The failures to chamber were experienced with two rounds of Speer 200 gr Gold Dot JHP, and one round of Winchester 230 gr SXT (ex-Black Talon). The latter was a duty round that had been chambered and ejected numerous times and thus could be considered “junk ammo.”
The premature lockbacks appeared to be caused by the excessively long slide stop lobe combined with the weak plunger spring. Clear brass markings could be seen on the lug.
The oversize slide stop lug.
Evidence of slide stop lug contact with bullets as they pass through the magazine.
The “soft” thumb safety proved to be too easy for a left-handed shooter to inadvertently engage with the trigger finger.
If the shooter is wearing gloves, the potential for a left-hand hold engaging the safety is considerable.
Accuracy Results (tester: Drake Oldham)
DISCLAIMER: Both test shooters were handicapped during the accuracy test session, one with a broken strong hand little finger, the other with corrective lenses that did not permit a sharp front sight picture.
Ten shot groups in two mags of five rounds each; all shots were recorded, even called flyers. Testing done offhand (no rest).
At seven yards:
Ammunition Group Fed Tactical Bonded 230 gr HP +P 1.325” Speer Gold Dot 200 gr HP +P 1.75” Fiocchi 230 gr FMJ (Ball) 2.0"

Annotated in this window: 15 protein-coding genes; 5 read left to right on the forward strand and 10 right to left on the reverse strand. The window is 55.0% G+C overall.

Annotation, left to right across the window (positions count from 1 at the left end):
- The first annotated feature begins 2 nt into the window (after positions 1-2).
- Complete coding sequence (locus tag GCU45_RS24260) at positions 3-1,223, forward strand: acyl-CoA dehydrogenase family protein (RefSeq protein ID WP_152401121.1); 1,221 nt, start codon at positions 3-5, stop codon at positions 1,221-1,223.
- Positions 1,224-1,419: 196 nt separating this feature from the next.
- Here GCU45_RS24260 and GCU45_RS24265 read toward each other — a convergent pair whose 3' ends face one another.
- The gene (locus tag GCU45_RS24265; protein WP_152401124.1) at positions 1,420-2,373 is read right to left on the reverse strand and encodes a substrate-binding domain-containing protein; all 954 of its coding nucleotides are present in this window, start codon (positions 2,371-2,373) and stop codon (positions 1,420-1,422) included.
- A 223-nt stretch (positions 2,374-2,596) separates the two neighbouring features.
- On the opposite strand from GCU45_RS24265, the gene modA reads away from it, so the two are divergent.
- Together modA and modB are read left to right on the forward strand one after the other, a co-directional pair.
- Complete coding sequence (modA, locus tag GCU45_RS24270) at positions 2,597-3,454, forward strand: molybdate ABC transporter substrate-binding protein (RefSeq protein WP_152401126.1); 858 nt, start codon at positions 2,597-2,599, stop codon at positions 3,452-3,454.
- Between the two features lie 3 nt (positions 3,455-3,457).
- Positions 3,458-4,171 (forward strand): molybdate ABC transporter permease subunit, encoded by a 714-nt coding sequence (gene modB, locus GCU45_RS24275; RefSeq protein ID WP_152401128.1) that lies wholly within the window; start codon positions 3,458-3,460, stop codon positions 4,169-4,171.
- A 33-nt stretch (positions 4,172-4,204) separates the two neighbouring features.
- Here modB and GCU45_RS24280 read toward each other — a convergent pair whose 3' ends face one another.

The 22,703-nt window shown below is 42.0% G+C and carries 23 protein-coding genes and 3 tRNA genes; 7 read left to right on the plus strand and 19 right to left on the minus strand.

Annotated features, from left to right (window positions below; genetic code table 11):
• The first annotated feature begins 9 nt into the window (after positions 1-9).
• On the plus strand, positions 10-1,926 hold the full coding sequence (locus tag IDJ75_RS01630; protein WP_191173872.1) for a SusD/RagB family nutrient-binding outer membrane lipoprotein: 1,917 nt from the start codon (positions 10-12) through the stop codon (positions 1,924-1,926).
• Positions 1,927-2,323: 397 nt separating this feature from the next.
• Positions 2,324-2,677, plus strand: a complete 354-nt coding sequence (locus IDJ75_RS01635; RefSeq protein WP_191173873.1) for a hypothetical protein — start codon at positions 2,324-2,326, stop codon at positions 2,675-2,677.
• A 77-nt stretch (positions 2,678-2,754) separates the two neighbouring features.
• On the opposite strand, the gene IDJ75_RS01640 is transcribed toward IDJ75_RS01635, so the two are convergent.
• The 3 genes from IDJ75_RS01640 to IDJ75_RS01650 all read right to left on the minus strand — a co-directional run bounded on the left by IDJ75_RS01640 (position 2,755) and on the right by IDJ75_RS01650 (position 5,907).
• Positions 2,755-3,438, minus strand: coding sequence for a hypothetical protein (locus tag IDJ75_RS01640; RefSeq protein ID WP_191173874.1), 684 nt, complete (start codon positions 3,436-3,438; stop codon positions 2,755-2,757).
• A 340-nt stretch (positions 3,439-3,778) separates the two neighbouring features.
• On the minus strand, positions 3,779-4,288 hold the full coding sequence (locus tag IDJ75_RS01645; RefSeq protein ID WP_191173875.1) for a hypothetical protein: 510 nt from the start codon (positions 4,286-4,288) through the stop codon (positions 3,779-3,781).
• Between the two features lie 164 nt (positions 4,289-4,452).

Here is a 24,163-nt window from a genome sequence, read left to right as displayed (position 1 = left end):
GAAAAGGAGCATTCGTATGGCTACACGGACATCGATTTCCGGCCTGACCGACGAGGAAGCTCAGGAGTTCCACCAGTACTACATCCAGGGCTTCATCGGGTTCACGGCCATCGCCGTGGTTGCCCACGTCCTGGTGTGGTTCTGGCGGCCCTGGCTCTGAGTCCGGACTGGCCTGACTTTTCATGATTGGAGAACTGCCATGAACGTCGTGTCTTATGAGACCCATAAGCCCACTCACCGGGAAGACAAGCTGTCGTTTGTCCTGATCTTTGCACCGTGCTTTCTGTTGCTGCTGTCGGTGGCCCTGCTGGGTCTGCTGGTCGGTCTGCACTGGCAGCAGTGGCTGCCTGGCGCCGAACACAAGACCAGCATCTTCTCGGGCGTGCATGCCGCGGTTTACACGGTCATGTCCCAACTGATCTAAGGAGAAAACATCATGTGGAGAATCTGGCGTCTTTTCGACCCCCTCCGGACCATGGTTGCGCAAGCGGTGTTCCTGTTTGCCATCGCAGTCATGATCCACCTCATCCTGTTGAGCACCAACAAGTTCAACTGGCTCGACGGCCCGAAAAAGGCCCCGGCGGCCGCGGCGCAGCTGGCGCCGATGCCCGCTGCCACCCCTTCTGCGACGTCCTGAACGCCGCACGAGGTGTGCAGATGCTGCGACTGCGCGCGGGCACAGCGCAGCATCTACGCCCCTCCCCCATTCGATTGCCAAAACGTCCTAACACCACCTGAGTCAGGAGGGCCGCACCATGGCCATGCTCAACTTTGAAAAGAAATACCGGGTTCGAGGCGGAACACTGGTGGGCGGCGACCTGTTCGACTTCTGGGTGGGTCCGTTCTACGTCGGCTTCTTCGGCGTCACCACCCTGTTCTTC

At twenty-five yards:
Ammunition Group Winchester 230 gr FMJ (Ball) 4.95" Fed Tactical Bonded 230 gr HP +P 5” (vertical) x 1.5” Speer Gold Dot 200 gr HP +P 2.0” (vertical) x 3.5” (horizontal) Fiocchi 230 gr FMJ (Ball) 5.75”
Note: Drake believes that when his hand recovers he should be able to reduce these group sizes by as much as half.
Conclusion and Next Steps
The SR1911 is a well-made, carefully thought-out expression of the Model of 1911A1. It delivers outstanding value for its modest MSRP of $799 (street price in the low- to-mid $600 range, with examples seen on offer in the $500 range). The pistol exudes quality. The configuration will not please all; however, it was intended to please most customers, which it seems to have accomplished.
The use of MIM parts, while off-putting to some, is to be expected at this price point. The SR1911’s product manager has assured us that Ruger has mastered the MIM process, and that their MIM parts are as reliable as those made via any other method. Time will tell.
Two components merit comment. First, the magazine catch, when firmly depressed, will “trap” the magazine and keep the magazine from dropping until some of the pressure on the catch button is released. It is a simple task to relieve the magazine catch inner surface; however, the catch should be “relieved” at manufacture. For those uncertain with a file, 10-8 Performance offers a pre-relieved catch.